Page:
HC Deb 27 January 1947 vol 432 cc597-9
47. Mr. Wilson Harris

asked the Prime Minister what is the position with regard to the £1,000,000 gift given by the people of South Africa to the people of Britain.

The Prime Minister

When Field-Marshal Smuts handed me the gift to which the hon. Member refers, he made it clear to me that it was desired that I should undertake the personal responsibility for its allocation without condition, except that the people of Natal wished their part of the gift to be applied to a hospital or similar utilitarian purpose, and I am glad to have this chance of saying again that I appreciate the honour of having been chosen to play my part in administering this welcome and generous token of friendship. It was clear that I could not by myself undertake the task of examining, or searching for, projects worthy of the gift, but' I at once gave careful thought to the possibility of finding an adequately representative body to advise me. It was not easy to find a body which would be representative and yet not unwieldy, and I eventually came to the conclusion that I could do no better man to select several Members of this House, of varying parties, and I am glad to say that the following eight Members have consented to serve:

  • The hon. Lady the Member for North East Leeds (Miss Bacon).
  • The hon. Member for Belper (Mr. G. Brown).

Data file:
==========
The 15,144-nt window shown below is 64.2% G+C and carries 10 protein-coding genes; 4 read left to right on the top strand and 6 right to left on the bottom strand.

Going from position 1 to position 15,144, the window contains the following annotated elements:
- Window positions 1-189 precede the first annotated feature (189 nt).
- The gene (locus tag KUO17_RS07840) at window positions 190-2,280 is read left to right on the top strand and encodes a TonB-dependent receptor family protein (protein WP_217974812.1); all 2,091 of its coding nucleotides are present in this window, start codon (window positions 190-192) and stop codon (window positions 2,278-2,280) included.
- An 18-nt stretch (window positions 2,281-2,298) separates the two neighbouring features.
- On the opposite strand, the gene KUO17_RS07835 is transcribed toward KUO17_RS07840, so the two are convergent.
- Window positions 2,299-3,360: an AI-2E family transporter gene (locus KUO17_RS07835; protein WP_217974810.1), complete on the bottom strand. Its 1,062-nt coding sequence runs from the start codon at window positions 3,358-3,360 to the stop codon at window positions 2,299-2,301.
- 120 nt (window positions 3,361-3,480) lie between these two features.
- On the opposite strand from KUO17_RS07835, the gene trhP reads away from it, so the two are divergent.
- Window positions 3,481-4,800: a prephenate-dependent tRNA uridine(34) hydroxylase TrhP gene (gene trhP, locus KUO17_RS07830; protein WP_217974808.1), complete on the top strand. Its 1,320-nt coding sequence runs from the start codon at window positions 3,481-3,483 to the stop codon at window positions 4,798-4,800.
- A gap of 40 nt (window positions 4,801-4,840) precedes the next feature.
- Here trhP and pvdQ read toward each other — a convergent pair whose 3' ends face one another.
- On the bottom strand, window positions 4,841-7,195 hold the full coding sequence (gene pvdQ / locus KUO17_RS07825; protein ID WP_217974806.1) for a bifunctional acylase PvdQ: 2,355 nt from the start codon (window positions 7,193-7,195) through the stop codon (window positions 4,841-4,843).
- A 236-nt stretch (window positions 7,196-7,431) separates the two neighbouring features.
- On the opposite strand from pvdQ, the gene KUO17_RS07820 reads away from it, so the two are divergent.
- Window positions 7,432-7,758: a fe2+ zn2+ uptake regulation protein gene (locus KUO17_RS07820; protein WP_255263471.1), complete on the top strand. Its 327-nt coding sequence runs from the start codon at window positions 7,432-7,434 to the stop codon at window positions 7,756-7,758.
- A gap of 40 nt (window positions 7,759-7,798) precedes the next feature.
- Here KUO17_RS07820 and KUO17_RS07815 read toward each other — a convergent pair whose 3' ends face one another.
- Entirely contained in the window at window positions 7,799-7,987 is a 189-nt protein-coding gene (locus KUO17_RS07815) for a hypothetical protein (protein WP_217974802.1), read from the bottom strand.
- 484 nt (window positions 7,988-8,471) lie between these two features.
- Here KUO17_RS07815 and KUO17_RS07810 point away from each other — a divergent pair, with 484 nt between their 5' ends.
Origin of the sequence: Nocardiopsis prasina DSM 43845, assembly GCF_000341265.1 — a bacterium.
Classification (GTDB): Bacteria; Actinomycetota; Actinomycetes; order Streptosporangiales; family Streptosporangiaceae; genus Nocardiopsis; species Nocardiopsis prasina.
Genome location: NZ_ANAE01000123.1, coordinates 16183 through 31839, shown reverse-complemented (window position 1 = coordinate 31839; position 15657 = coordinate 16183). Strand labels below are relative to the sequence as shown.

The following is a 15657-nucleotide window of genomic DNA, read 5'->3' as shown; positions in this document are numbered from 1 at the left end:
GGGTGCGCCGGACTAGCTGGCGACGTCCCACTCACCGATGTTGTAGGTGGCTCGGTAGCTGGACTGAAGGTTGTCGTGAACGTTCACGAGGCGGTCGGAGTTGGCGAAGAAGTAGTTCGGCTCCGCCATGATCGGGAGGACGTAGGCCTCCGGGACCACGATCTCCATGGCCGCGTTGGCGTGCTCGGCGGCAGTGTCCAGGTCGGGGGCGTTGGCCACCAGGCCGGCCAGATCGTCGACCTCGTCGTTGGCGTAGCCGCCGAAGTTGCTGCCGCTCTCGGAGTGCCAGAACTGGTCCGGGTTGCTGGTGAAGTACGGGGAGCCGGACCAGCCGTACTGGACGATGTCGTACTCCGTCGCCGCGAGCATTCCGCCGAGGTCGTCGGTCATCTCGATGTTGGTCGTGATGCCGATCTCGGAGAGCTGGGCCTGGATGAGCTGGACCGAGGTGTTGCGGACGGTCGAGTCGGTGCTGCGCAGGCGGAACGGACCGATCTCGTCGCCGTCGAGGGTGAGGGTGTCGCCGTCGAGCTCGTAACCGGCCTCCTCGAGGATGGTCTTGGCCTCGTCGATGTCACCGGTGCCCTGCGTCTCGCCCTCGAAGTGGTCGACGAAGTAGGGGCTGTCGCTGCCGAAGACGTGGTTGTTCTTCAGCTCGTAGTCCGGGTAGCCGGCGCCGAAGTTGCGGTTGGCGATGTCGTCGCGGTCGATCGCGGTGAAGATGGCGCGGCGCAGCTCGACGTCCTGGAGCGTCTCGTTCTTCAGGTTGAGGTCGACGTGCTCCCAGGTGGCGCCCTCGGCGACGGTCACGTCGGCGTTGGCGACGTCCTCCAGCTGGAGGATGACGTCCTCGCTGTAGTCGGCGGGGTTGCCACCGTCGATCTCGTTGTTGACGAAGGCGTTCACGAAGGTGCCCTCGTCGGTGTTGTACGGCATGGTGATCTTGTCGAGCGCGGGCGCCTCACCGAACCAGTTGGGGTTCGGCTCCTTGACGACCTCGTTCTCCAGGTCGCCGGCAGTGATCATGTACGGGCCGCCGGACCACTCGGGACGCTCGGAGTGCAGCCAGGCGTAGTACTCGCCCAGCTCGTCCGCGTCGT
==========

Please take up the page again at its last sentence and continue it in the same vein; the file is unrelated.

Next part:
• The hon. and gallant Member for Buckingham (Flight-Lieut. Crawley).
  • The hon. and gallant Member for Carshalton (Brigadier Head).
  • The hon. Lady the Member for Anglesey (Lady Megan Lloyd-George).
  • The hon. Member for Rutherglen (Mr. McAllister).
  • The hon. Member for Caernarvonshire (Mr. G. Roberts).
  • The hon. Member for Monmouth (Mr. P. Thorneycroft).
I conceive it to be in the spirit of the gift that part of it, at least, should be devoted to youth, in which lies the future of the welfare of the people of this country, and it will be noticed that there are younger Members of this House among the names I have mentioned as being ready to serve on this Committee. In seeking a chairman, I looked, first, for impartiality, and I felt I could not do better than ask Mr. Speaker, who has been good enough to say that he will be ready to act as chairman of this committee, though not, of course, in his official capacity. I have issued a notice to the Press today announcing the composition of the Committee.

Mr. Wilson Harris

I do not know how far the appreciation of the House, as a House, at this signal act of generosity has been conveyed to the Union Government, but may we hope that, if there is anything of advantage to be added, the Prime Minister will add it?

The Prime Minister

Certainly, I will do that if necessary.

Mr. Stanley Prescott

Can the Prime Minister say whether the recommendations will be made public?

The Prime Minister

I will consider that, but the matter is one which has been put on my responsibility. I have an unofficial committee to advise me and as I had asked Members of the House to serve on it, I considered it only right to acquaint the House of the fact. However, I will look into that point.